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Discussion Starter #1
I know that the suppressor warranties would most likely be void if one fired reloads through them, but would you guys be comfortable doing it? I have a AAC M4/2000 suppressor for my carbines, but I do not reload .223 yet, even though I do have the dies. Right now I reload 9mm and .45 ACP. I am currently about 3 months into my wait for an AAC Tirant .45 which I plan on using on a KRISS Vector, HK45ct and a Glock G19. I have never had any issues with my reloads, but I am wondering whether you all would be comfortable using reloads with such suppressors, or have you already done so? Conversely, would you recommend just sticking to factory ammo when shooting suppressed?
Thanks
 

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Warranties only apply to fault of that product being used. Warranties do not cover fault of someone else product. For your question The suppress warranty does not matter what you shoot through it if its shot with what it was designed to be shot with. If you have a reload problem and shoot one through the side of the suppressor somehow its not the suppressor or guns fault. You as the loader are the sole responsible party for what ever happens with a reload you put together.

Stick with factory.
 

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I do not have any issues with shooting my reloaded ammunition through a suppressor. The main concern is that in load development, you run the risk of having a bullet yaw as soon as it leaves the barrel. I would never shoot a reload in development through a suppressor first without ensuring that the load will hit the target without key-holing or other types of failures.

Just so long as you do load development carefully, you should have no problems. The idea here is to make sure that the bullet once it leaves the barrel flies a true path. Once that is achieved, go ahead and send them through the suppressor.

Incidentally, with some factory ammo, the projectile will yaw right out of the barrel so there is no guarantee that using a factory load will not damage the suppressor either.

You always take a chance when firing ammunition. It is part of life in the firearm arena.
 

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Discussion Starter #4
I do not have any issues with shooting my reloaded ammunition through a suppressor. The main concern is that in load development, you run the risk of having a bullet yaw as soon as it leaves the barrel. I would never shoot a reload in development through a suppressor first without ensuring that the load will hit the target without key-holing or other types of failures.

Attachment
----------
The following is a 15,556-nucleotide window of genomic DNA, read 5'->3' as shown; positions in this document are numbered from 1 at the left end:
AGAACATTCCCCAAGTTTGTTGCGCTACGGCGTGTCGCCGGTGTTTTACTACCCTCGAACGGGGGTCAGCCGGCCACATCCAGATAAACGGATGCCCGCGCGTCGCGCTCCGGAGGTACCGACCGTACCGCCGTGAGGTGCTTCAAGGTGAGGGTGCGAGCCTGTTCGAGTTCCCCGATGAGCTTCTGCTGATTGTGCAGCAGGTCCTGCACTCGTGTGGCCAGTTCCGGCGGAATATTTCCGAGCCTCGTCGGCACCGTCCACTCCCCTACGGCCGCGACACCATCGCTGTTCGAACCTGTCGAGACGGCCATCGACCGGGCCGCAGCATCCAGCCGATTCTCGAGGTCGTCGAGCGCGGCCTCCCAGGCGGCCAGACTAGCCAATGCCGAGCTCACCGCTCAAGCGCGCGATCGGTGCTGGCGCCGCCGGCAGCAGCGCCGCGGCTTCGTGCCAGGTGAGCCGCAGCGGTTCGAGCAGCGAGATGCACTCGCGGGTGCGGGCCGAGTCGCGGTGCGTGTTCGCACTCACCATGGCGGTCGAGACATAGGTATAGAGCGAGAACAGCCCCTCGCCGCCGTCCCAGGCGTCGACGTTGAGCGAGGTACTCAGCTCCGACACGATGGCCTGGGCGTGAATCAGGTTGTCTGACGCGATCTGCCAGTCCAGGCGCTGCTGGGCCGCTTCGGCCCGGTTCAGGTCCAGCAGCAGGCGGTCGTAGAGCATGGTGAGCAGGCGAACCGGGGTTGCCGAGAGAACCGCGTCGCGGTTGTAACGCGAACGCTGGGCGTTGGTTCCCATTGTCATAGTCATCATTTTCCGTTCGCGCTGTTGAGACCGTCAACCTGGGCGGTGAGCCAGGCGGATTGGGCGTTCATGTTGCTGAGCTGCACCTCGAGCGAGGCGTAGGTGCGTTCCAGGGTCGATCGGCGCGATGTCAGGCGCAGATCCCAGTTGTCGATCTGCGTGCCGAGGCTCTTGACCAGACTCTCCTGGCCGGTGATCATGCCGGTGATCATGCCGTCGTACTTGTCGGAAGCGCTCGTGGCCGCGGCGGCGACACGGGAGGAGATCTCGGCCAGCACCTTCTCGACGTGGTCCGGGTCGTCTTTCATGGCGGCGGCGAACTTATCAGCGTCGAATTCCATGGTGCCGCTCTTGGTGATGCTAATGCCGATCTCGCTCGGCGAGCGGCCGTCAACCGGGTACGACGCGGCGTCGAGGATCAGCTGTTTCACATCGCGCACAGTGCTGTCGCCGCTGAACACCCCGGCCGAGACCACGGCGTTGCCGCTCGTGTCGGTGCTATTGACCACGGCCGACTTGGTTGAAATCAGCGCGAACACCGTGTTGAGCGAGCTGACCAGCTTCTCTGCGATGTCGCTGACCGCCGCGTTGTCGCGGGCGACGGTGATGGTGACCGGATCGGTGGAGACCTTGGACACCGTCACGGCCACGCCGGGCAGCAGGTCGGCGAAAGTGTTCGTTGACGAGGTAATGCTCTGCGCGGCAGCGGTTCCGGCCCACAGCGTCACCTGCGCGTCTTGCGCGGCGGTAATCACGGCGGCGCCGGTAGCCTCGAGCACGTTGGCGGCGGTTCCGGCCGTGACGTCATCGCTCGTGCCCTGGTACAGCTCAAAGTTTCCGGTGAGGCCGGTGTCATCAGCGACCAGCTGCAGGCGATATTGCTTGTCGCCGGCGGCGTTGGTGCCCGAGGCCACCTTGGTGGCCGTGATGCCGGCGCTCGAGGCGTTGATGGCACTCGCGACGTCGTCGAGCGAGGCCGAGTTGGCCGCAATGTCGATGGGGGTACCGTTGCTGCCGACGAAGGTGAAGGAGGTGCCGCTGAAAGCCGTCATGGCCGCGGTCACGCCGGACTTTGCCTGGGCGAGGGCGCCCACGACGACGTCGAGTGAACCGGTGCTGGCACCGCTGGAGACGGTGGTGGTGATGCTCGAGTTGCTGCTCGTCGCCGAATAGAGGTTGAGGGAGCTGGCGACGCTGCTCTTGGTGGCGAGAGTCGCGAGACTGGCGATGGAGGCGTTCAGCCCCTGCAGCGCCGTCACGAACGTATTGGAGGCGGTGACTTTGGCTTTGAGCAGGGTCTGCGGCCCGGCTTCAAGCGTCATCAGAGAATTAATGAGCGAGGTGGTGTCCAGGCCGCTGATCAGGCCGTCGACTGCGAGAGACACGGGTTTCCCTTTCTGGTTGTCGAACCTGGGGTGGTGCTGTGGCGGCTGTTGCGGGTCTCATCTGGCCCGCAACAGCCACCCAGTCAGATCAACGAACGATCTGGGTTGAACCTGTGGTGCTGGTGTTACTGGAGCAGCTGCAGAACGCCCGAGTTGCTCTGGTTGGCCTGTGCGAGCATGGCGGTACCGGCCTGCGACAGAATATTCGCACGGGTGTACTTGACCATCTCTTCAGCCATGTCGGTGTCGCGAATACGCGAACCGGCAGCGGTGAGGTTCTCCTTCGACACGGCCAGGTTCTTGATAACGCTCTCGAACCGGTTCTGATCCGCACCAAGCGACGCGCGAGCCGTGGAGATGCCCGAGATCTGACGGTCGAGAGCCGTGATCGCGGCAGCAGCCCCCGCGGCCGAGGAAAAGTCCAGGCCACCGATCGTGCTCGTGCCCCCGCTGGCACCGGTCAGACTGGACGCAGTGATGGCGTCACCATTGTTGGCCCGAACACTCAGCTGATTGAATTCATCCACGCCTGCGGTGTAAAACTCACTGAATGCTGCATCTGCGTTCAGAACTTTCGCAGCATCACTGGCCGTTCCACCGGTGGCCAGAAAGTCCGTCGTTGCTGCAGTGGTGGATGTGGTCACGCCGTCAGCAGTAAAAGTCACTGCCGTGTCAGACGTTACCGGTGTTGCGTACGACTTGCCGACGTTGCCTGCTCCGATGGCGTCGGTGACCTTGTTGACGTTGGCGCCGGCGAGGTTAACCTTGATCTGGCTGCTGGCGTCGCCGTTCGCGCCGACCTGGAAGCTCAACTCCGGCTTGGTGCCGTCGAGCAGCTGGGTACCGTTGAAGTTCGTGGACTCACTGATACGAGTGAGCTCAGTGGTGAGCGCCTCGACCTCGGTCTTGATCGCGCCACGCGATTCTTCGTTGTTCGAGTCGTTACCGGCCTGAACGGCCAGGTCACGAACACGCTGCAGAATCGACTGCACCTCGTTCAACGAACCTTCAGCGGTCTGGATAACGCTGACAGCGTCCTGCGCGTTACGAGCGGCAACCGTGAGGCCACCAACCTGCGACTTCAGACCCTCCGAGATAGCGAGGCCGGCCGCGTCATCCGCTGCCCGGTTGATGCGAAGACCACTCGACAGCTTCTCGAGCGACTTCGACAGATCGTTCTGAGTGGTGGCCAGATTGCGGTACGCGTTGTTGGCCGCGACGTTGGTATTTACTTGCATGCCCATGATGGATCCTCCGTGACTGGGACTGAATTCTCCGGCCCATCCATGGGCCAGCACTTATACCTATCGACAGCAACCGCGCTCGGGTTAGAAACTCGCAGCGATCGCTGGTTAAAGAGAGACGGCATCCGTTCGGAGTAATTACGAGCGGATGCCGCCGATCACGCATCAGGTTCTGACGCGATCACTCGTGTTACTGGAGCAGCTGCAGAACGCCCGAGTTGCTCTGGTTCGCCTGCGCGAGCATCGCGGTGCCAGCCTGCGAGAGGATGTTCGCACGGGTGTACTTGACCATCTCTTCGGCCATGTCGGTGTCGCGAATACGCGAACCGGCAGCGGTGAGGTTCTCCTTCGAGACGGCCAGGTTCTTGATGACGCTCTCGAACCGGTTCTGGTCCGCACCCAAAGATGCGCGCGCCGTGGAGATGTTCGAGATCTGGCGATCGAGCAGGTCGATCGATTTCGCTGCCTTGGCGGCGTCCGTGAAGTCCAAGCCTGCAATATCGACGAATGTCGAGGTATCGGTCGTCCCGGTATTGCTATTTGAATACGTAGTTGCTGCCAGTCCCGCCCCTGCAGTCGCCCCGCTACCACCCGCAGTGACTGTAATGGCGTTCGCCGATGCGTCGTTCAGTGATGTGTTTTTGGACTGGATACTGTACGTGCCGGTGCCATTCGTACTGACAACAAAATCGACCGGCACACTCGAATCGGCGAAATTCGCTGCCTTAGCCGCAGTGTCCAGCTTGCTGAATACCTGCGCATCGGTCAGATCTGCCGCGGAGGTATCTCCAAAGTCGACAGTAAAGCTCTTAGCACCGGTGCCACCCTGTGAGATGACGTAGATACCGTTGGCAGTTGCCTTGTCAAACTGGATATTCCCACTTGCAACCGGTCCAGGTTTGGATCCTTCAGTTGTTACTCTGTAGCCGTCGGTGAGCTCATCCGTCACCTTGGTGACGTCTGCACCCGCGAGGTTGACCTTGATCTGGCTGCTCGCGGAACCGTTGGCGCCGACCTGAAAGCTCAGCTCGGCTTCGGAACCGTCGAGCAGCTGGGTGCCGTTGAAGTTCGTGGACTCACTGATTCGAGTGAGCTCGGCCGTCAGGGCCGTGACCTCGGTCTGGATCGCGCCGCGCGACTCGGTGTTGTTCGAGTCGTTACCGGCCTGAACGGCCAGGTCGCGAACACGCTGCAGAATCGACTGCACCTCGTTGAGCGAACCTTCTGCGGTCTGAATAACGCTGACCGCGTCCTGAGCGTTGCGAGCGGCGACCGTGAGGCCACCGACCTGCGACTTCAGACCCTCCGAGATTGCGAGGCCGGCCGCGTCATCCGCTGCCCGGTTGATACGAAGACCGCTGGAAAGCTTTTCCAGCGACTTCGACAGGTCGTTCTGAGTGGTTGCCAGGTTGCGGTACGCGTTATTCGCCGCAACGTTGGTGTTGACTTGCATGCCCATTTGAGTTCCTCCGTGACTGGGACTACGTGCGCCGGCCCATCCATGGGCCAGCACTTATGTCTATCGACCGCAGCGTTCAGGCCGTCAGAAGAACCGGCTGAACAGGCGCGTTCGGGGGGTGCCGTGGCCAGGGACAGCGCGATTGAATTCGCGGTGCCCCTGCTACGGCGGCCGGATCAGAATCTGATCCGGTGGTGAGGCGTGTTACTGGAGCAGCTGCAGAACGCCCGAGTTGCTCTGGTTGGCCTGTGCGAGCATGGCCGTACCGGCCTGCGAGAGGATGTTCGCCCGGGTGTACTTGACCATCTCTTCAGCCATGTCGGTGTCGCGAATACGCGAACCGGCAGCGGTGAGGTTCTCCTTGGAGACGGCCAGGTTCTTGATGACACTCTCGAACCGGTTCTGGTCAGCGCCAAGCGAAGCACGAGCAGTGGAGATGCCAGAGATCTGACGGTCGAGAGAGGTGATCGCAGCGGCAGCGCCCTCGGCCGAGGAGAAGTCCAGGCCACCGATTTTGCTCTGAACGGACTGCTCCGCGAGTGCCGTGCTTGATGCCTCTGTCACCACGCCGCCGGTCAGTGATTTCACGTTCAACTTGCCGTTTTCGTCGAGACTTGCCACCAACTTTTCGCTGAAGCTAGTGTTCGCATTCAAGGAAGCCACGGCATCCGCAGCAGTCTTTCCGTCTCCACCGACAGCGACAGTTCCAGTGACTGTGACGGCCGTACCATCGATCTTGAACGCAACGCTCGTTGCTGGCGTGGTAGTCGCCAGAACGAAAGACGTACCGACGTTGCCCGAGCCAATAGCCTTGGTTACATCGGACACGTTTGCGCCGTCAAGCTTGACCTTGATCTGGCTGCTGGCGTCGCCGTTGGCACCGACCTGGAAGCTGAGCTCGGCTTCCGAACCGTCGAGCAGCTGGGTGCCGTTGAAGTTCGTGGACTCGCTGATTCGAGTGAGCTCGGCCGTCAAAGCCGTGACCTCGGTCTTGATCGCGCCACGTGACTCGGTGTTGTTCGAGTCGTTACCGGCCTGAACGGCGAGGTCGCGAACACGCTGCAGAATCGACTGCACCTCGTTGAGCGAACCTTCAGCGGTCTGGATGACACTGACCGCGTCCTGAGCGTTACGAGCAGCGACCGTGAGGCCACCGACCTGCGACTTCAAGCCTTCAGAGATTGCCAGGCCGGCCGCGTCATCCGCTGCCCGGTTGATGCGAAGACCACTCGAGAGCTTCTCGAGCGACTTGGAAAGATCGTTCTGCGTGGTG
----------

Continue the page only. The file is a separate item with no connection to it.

Just so long as you do load development carefully, you should have no problems. The idea here is to make sure that the bullet once it leaves the barrel flies a true path. Once that is achieved, go ahead and send them through the suppressor.

Incidentally, with some factory ammo, the projectile will yaw right out of the barrel so there is no guarantee that using a factory load will not damage the suppressor either.

You always take a chance when firing ammunition. It is part of life in the firearm arena.
I love your response. Thanks so much! One question....I DO stick to reloading manual recipes and do not create or try to follow the advice of others in terms of exotic load recipes. How can I be sure that my reloads that are straight out of a reputable reloading manual do not yaw immediately out of the barrel? Is there a test? My reloads have always seems to be just as accurate as my factory loads while shooting unsuppressed so far.
 

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I have shot reloads thru mine, they are tested out " supp free " 1st and are primarily " match grade " reloads.
Thanks for asking the question, this is a good 1..... to bring up.
 

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I love your response. Thanks so much! One question....I DO stick to reloading manual recipes and do not create or try to follow the advice of others in terms of exotic load recipes. How can I be sure that my reloads that are straight out of a reputable reloading manual do not yaw immediately out of the barrel? Is there a test? My reloads have always seems to be just as accurate as my factory loads while shooting unsuppressed so far.